The Consumer Price Index (CPI) is a common measure of inflation. From 1925 to 2020, the long-term inflation rate averaged 2.9% annually. For 2020, the U.S. The Bureau of Labor Statistics reported the CPI as 1.2%. This rate will affect your distribution's purchasing power.

Tips on saving for a comfortable retirement

There's no hard and fast rule on how to retire. But there are a few catch-all money best practices that get you on the right track.

These money moves can set you up for success:

  1. Track your spending needs - You can use a free tool from Empower to check your expense history and forecast if you're able to afford that lifestyle in the future.

  2. Take advantage of tax benefits with Roth IRA - Your withdrawals are tax-free after you turn 59 ½. And as you contribute during your working years, your earnings are tax-free.

  3. Earn passive income with real estate - Real estate is one of the safer long-term investment options. But getting into the market is expensive. The cost of traditional real estate is out of reach for most investors. You can invest with Fundrise with just $10. Since it's a long-term stable investment, you'll need to invest for 5+ years before getting substantial returns.

  4. Reach investment goals - You can choose conservative investment vehicles like CDs and high yield savings accounts or riskier but huge growth potential options like stocks. Ally Invest offers all of these options.

  5. Protect your assets - Lastly, you want to make sure your money is going towards the right place. When you create a will, you're deciding who gets your property and hard-earned savings if you're no longer here. It's also an important way to name a legal guardian if you have any children.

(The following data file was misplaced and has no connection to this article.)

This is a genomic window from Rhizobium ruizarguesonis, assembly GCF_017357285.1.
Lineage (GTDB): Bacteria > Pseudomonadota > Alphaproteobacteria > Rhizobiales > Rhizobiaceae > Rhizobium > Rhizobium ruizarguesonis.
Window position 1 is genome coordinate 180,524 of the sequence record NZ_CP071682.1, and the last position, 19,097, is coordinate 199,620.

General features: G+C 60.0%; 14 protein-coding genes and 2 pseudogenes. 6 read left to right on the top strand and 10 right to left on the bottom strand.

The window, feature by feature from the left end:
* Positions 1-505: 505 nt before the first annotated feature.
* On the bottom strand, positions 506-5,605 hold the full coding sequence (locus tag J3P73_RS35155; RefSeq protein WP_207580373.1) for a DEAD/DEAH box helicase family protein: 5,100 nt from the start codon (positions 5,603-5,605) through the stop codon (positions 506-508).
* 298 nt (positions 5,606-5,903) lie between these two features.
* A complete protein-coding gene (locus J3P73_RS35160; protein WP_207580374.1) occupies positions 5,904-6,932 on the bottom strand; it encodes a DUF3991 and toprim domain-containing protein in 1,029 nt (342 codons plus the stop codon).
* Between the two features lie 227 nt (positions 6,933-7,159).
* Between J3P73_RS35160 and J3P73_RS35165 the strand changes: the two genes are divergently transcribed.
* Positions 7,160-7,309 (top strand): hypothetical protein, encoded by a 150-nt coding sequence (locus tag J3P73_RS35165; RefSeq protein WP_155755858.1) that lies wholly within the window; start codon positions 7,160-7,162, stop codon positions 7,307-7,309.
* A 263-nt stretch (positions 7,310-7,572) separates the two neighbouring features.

Expected and Unexpected Retirement Expenses

When planning for retirement, it helps to set aside some money for emergency expenses.

You don't know when they might come, or exactly how much they'll cost, but this table will give you a general idea of what unexpected costs you can plan for.

Expected Retirement ExpenseUnexpected Retirement ExpenseAverage Yearly Cost
Mortgage/rentHome repairs, real estate downturn~$15K (total housing expenses)
Auto payments and maintenanceGas price increase, emergency travel~$7K (total transportation expenses)
Insurance, medicationMedical emergency, home care~$6K (total healthcare expenses)
Groceries, dining outEntertainment, grandchildren care~$5.5K (total food expenses)
Beneficiaries, taxesProbate costs, legal proceedingsDepends on estate, family, and finances

What percentage of current income do I need for retirement?

Another way to find out how much money you need for retirement is to consider your retirement income replacement ratio.

This is the percentage of your current income that you'll need to maintain the same standard of living you had before retiring.

Many experts suggest saving 60 - 80% of your final working year's income. If you're low-income or hope to maintain a more luxurious lifestyle, you may want to aim for 90%.

Here's a quick cheat sheet to help you figure out your retirement income replacement ratio:

Annual income before retirementEstimated income replacement ratio
Less than $50,00080 - 90%
$50,001 - $80,00075%
$80,001 - $120,00070%
More than $120,00155 - 65%

Bottom line

The average American only saves $172,000 for retirement. This number won't go very far with the increased cost of living and life expectancy.

In fact, the average retiree spends an average of $45,756 per year. It's important to use this calculator to figure out how much you're spending. This includes deciding between wants vs necessities.

Once you have a baseline, you can figure out how much you need to save and if you need to curb your spending.


Amber Kong is a content specialist at CreditDonkey, a personal finance comparison and reviews website. Write to Amber Kong at Follow us on Twitter and Facebook for our latest posts.

Note: This website is made possible through financial relationships with some of the products and services mentioned on this site. We may receive compensation if you shop through links in our content. You do not have to use our links, but you help support CreditDonkey if you do.

Fundrise, LLC ("Fundrise") compensates CreditDonkey Inc for new leads. CreditDonkey Inc is not an investment client of Fundrise.

Empower Personal Wealth, LLC (“EPW”) compensates CREDITDONKEY INC for new leads. CREDITDONKEY INC is not an investment client of Personal Capital Advisors Corporation or Empower Advisory Group, LLC.